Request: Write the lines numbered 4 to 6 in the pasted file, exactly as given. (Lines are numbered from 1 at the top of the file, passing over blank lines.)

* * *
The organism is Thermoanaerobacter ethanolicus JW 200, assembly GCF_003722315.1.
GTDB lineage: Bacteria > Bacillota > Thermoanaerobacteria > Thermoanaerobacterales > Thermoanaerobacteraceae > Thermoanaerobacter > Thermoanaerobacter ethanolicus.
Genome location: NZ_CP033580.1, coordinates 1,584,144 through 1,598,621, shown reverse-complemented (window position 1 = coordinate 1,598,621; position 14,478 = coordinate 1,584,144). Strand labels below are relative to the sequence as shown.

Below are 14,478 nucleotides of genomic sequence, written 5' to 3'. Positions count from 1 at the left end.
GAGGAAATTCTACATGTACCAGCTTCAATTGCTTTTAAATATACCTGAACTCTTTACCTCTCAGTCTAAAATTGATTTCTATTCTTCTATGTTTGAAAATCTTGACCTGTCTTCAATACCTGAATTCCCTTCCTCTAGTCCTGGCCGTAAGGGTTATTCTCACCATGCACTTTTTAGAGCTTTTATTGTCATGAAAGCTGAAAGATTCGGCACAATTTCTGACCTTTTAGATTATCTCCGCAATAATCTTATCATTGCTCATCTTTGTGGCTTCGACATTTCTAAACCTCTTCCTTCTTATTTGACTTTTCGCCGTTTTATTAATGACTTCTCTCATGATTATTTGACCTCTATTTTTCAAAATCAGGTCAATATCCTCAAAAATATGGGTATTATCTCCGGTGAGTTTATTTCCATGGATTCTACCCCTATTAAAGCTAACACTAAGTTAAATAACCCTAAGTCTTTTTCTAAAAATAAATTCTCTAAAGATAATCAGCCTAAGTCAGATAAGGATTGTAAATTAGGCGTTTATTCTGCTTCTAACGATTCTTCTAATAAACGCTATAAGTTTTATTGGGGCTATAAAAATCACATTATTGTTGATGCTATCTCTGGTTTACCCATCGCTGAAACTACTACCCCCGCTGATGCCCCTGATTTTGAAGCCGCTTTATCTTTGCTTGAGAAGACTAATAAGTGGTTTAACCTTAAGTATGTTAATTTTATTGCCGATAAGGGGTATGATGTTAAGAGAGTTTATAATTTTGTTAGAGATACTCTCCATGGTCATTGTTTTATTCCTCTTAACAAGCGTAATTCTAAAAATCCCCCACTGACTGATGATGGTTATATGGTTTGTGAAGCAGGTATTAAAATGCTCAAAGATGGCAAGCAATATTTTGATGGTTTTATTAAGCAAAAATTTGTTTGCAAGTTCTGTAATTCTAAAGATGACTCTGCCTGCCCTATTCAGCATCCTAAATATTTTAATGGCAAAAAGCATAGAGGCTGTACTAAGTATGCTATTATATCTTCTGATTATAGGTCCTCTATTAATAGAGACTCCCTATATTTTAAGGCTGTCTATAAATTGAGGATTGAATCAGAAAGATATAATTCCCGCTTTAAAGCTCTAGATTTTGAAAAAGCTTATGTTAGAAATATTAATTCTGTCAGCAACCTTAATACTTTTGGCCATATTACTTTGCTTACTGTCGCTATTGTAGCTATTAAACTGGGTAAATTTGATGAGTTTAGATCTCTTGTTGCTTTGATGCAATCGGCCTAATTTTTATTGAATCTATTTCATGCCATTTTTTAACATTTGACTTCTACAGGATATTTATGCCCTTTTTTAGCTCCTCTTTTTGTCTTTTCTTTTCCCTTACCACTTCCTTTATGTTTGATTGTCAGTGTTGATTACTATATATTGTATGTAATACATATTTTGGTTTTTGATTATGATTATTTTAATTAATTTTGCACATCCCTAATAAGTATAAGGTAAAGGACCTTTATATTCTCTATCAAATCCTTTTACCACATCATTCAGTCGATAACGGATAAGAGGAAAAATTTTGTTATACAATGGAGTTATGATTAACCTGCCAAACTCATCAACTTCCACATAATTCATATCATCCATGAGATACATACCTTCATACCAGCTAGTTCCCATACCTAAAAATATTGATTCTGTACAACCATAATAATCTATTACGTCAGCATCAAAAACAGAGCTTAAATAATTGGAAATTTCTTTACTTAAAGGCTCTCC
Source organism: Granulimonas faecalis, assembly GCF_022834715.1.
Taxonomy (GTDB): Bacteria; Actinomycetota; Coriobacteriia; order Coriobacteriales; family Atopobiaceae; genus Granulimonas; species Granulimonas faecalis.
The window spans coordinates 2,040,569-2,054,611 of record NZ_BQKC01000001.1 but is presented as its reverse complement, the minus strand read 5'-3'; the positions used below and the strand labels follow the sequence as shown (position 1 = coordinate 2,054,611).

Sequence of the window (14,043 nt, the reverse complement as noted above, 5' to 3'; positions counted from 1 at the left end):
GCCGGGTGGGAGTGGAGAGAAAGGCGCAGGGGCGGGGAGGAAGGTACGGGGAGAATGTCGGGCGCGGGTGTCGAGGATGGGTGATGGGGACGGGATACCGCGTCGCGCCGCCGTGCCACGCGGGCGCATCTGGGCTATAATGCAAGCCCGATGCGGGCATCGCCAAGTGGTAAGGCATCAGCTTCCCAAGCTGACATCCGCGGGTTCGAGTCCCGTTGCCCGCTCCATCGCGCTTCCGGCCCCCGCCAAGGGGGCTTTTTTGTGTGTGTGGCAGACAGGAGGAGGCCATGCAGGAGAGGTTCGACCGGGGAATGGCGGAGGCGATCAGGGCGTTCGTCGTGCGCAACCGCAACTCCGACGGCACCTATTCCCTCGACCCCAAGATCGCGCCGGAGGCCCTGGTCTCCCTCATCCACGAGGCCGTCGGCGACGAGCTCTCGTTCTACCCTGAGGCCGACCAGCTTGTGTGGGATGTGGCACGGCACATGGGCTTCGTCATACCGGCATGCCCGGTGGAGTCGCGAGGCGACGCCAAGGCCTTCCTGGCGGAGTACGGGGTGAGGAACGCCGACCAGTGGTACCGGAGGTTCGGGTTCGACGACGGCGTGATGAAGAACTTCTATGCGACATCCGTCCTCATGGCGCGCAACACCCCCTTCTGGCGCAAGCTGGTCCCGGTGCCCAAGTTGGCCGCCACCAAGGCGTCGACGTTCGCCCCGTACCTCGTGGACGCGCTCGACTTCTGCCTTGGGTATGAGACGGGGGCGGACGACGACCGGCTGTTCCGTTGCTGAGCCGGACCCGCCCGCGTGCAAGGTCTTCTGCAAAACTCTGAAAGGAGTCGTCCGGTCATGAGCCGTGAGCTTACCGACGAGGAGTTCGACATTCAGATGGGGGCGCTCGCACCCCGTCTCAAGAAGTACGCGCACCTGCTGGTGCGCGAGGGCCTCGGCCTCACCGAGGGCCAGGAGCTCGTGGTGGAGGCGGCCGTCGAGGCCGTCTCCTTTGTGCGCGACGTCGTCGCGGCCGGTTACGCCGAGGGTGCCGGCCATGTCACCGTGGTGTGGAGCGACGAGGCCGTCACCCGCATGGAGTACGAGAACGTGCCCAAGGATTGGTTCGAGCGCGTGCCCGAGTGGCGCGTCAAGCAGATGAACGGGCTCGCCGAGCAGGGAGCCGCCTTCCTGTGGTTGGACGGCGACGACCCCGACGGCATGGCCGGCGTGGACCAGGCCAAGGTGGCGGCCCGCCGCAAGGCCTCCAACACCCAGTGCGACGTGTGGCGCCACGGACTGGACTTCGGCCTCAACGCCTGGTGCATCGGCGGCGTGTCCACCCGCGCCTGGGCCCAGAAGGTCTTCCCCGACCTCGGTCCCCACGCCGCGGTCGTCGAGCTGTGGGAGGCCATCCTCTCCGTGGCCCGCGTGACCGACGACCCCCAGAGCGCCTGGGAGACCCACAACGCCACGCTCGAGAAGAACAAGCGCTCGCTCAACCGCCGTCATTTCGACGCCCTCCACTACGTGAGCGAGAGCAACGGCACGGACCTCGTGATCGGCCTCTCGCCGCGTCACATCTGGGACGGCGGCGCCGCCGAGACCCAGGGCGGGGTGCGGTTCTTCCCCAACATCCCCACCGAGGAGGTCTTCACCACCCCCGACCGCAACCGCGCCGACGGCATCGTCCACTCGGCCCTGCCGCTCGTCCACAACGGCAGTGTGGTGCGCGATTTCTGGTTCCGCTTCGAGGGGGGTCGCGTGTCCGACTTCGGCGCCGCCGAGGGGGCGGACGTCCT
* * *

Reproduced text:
Below are 14,478 nucleotides of genomic sequence, written 5' to 3'. Positions count from 1 at the left end.
GAGGAAATTCTACATGTACCAGCTTCAATTGCTTTTAAATATACCTGAACTCTTTACCTCTCAGTCTAAAATTGATTTCTATTCTTCTATGTTTGAAAATCTTGACCTGTCTTCAATACCTGAATTCCCTTCCTCTAGTCCTGGCCGTAAGGGTTATTCTCACCATGCACTTTTTAGAGCTTTTATTGTCATGAAAGCTGAAAGATTCGGCACAATTTCTGACCTTTTAGATTATCTCCGCAATAATCTTATCATTGCTCATCTTTGTGGCTTCGACATTTCTAAACCTCTTCCTTCTTATTTGACTTTTCGCCGTTTTATTAATGACTTCTCTCATGATTATTTGACCTCTATTTTTCAAAATCAGGTCAATATCCTCAAAAATATGGGTATTATCTCCGGTGAGTTTATTTCCATGGATTCTACCCCTATTAAAGCTAACACTAAGTTAAATAACCCTAAGTCTTTTTCTAAAAATAAATTCTCTAAAGATAATCAGCCTAAGTCAGATAAGGATTGTAAATTAGGCGTTTATTCTGCTTCTAACGATTCTTCTAATAAACGCTATAAGTTTTATTGGGGCTATAAAAATCACATTATTGTTGATGCTATCTCTGGTTTACCCATCGCTGAAACTACTACCCCCGCTGATGCCCCTGATTTTGAAGCCGCTTTATCTTTGCTTGAGAAGACTAATAAGTGGTTTAACCTTAAGTATGTTAATTTTATTGCCGATAAGGGGTATGATGTTAAGAGAGTTTATAATTTTGTTAGAGATACTCTCCATGGTCATTGTTTTATTCCTCTTAACAAGCGTAATTCTAAAAATCCCCCACTGACTGATGATGGTTATATGGTTTGTGAAGCAGGTATTAAAATGCTCAAAGATGGCAAGCAATATTTTGATGGTTTTATTAAGCAAAAATTTGTTTGCAAGTTCTGTAATTCTAAAGATGACTCTGCCTGCCCTATTCAGCATCCTAAATATTTTAATGGCAAAAAGCATAGAGGCTGTACTAAGTATGCTATTATATCTTCTGATTATAGGTCCTCTATTAATAGAGACTCCCTATATTTTAAGGCTGTCTATAAATTGAGGATTGAATCAGAAAGATATAATTCCCGCTTTAAAGCTCTAGATTTTGAAAAAGCTTATGTTAGAAATATTAATTCTGTCAGCAACCTTAATACTTTTGGCCATATTACTTTGCTTACTGTCGCTATTGTAGCTATTAAACTGGGTAAATTTGATGAGTTTAGATCTCTTGTTGCTTTGATGCAATCGGCCTAATTTTTATTGAATCTATTTCATGCCATTTTTTAACATTTGACTTCTACAGGATATTTATGCCCTTTTTTAGCTCCTCTTTTTGTCTTTTCTTTTCCCTTACCACTTCCTTTATGTTTGATTGTCAGTGTTGATTACTATATATTGTATGTAATACATATTTTGGTTTTTGATTATGATTATTTTAATTAATTTTGCACATCCCTAATAAGTATAAGGTAAAGGACCTTTATATTCTCTATCAAATCCTTTTACCACATCATTCAGTCGATAACGGATAAGAGGAAAAATTTTGTTATACAATGGAGTTATGATTAACCTGCCAAACTCATCAACTTCCACATAATTCATATCATCCATGAGATACATACCTTCATACCAGCTAGTTCCCATACCTAAAAATATTGATTCTGTACAACCATAATAATCTATTACGTCAGCATCAAAAACAGAGCTTAAATAATTGGAAATTTCTTTACTTAAAGGCTCTCC
Source organism: Granulimonas faecalis, assembly GCF_022834715.1.